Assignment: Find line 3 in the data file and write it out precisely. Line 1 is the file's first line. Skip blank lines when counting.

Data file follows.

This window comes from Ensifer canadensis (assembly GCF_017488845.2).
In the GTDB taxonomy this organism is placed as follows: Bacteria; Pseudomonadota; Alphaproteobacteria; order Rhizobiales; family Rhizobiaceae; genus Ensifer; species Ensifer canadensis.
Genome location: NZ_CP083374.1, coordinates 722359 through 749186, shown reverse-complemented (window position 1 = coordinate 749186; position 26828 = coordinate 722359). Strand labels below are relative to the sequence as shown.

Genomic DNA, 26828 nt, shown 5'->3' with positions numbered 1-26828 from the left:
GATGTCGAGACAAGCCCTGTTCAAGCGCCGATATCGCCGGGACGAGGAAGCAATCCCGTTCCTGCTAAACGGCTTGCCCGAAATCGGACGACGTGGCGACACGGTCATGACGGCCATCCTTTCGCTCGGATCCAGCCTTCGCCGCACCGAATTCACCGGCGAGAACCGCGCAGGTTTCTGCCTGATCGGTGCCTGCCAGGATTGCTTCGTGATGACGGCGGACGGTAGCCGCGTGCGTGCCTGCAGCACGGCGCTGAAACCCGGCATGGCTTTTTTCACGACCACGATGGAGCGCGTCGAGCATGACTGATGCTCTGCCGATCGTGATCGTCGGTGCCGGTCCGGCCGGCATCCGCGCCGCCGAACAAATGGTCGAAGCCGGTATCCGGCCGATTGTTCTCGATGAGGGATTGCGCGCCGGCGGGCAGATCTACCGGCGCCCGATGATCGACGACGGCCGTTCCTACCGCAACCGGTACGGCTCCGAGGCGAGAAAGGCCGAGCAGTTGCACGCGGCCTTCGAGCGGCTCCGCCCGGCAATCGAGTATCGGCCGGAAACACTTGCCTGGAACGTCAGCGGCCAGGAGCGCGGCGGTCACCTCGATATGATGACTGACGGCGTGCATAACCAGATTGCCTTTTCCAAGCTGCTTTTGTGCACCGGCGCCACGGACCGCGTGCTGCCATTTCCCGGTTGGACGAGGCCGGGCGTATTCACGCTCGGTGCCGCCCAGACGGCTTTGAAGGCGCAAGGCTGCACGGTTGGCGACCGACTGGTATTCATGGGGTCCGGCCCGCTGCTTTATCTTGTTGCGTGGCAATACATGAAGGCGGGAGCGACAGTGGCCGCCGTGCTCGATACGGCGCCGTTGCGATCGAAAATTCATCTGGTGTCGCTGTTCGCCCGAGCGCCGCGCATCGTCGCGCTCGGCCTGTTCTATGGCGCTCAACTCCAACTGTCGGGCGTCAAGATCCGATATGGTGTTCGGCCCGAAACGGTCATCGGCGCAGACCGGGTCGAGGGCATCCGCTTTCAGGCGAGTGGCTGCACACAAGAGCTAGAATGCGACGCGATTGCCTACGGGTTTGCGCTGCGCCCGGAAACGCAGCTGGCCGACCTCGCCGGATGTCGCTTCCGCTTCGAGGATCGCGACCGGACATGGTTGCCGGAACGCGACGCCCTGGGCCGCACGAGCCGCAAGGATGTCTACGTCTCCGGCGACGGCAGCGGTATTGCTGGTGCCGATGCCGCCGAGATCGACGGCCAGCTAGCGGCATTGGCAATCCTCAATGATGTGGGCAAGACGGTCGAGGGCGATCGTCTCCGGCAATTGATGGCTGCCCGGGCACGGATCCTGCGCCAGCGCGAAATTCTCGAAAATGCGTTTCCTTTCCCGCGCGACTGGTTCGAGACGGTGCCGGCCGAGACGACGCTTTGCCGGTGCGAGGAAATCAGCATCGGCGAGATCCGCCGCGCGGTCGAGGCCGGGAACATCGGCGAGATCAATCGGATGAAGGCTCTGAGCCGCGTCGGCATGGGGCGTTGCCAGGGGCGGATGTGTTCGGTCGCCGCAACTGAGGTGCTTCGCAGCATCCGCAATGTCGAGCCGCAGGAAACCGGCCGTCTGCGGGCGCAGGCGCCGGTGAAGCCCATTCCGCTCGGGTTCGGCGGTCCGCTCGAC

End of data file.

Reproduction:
Genome location: NZ_CP083374.1, coordinates 722359 through 749186, shown reverse-complemented (window position 1 = coordinate 749186; position 26828 = coordinate 722359). Strand labels below are relative to the sequence as shown.